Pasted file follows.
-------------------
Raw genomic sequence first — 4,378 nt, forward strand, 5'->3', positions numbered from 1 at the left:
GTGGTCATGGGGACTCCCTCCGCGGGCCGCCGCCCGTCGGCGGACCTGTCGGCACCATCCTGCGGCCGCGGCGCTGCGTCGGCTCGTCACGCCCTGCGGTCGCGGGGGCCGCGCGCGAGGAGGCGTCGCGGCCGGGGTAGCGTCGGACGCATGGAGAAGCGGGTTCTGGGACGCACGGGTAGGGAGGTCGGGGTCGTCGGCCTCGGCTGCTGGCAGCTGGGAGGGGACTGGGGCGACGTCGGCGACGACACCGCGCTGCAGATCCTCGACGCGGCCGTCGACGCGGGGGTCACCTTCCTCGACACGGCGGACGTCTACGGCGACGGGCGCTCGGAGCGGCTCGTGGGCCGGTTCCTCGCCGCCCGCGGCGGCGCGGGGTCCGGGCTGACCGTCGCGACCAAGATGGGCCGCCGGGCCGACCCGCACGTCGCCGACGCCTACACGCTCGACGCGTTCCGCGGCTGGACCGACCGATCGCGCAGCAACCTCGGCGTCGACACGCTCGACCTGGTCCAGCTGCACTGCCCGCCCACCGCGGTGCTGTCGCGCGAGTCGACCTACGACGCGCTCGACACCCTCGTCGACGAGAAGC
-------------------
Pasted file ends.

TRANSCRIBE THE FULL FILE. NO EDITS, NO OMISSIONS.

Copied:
Raw genomic sequence first — 4,378 nt, forward strand, 5'->3', positions numbered from 1 at the left:
GTGGTCATGGGGACTCCCTCCGCGGGCCGCCGCCCGTCGGCGGACCTGTCGGCACCATCCTGCGGCCGCGGCGCTGCGTCGGCTCGTCACGCCCTGCGGTCGCGGGGGCCGCGCGCGAGGAGGCGTCGCGGCCGGGGTAGCGTCGGACGCATGGAGAAGCGGGTTCTGGGACGCACGGGTAGGGAGGTCGGGGTCGTCGGCCTCGGCTGCTGGCAGCTGGGAGGGGACTGGGGCGACGTCGGCGACGACACCGCGCTGCAGATCCTCGACGCGGCCGTCGACGCGGGGGTCACCTTCCTCGACACGGCGGACGTCTACGGCGACGGGCGCTCGGAGCGGCTCGTGGGCCGGTTCCTCGCCGCCCGCGGCGGCGCGGGGTCCGGGCTGACCGTCGCGACCAAGATGGGCCGCCGGGCCGACCCGCACGTCGCCGACGCCTACACGCTCGACGCGTTCCGCGGCTGGACCGACCGATCGCGCAGCAACCTCGGCGTCGACACGCTCGACCTGGTCCAGCTGCACTGCCCGCCCACCGCGGTGCTGTCGCGCGAGTCGACCTACGACGCGCTCGACACCCTCGTCGACGAGAAGC